Americans did not take easily to the foreign custom of Christmas trees. Franklin Pierce had the first Christmas tree in the White House in 1846. But President President William McKinley reportedly received a letter in 1899 saying Christmas trees “un-American,” and his successor Theodore Roosevelt banned Christmas trees from the White House because he feared that Christmas trees would lead to deforestation. Roosevelt, however, was undercut by his own youngest sons, Archie and Quentin, who in 1902 went outside and cut down a small tree right on the White House grounds and hid it in a White House closet. Roosevelt acknowledged the event in a letter in which he wrote:
Yesterday Archie got among his presents a small rifle from me and a pair of riding boots from his mother. He won’t be able to use the rifle until next summer, but he has gone off very happy in the riding boots for a ride on the calico pony Algonquin, the one you rode the other day. Yesterday morning at a quarter of seven all the children were up and dressed and began to hammer at the door of their mother’s and my room, in which their six stockings, all bulging out with queer angles and rotundities, were hanging from the fireplace. So their mother and I got up, shut the window, lit the fire (taking down the stockings of course), put on our wrappers and prepared to admit the children. But first there was a surprise for me, also for their good mother, for Archie had a little birthday tree of his own which he had rigged up with the help of one of the carpenters in a big closet; and we all had to look at the tree and each of us got a present off of it. There was also one present each for Jack the dog, Tom Quartz the kitten, and Algonquin the pony, whom Archie would no more think of neglecting that I would neglect his brothers and sisters. Then all the children came into our bed and there they opened their stockings.[ix]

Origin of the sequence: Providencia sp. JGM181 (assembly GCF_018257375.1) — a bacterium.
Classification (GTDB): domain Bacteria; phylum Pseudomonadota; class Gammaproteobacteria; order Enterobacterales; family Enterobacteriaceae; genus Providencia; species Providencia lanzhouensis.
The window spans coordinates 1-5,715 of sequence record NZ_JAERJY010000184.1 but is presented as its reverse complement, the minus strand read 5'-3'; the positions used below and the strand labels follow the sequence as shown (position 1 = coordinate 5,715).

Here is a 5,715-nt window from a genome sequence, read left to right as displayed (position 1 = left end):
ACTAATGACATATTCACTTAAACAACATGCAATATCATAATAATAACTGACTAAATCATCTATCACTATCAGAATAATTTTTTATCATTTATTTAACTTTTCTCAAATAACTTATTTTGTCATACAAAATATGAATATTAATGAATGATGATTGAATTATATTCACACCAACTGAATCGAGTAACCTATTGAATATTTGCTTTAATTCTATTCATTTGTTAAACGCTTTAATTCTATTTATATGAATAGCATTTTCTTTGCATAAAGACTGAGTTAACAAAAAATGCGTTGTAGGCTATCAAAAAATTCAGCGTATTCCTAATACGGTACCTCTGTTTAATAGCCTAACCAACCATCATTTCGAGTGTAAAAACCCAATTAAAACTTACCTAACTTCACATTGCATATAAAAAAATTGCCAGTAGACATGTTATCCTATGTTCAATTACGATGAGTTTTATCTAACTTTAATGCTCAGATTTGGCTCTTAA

It sounds to me as though Teddy’s idea of Christmas was not very different from Nannie Winninghams- stockings were the place Santa left the presents. More than 100 years later, what we think is our “traditional” Christmas has been shaped by the media, retailers, film and recorded music of the 20th century more than we ever realize.
[i] WUNC TV website data.
[iv] Marten, James (2000). The Children’s Civil War. University of North Carolina Press. P120
[vi] The obituary of Curtis’s mother in the Greensboro Daily News of 23 August 1918 gives frame for this assumption-
“Mrs. Lucy Ellen Makepeace Curtis died at her home, 108 Odell Place, yesterday afternoon, at 4:15 o’clock. For a number of years, Mrs. Curtis had been living with her son, Rev. W.M. Curtis, of this city. Mrs. Curtis was born at Petersburg, VA, December 25, 1839. Soon after her birth her parents, George Makepeace and Mrs. Luc Makepeace, settled at Franklinville, where she grew up. She was married to Dennis Curtis, of Franklinville, October 11, 1860. Dennis was a native of Randolph County and was prominently connected with the Franklinville Manufacturing Company, the Deep River Manufacturing Company, and later with the mercantile business firm of Odell and company of this city. In 1880 Mrs. Curtis moved from Franklinville to Greensboro when Mr. Curtis became personally associated with the firm of Odell and company….”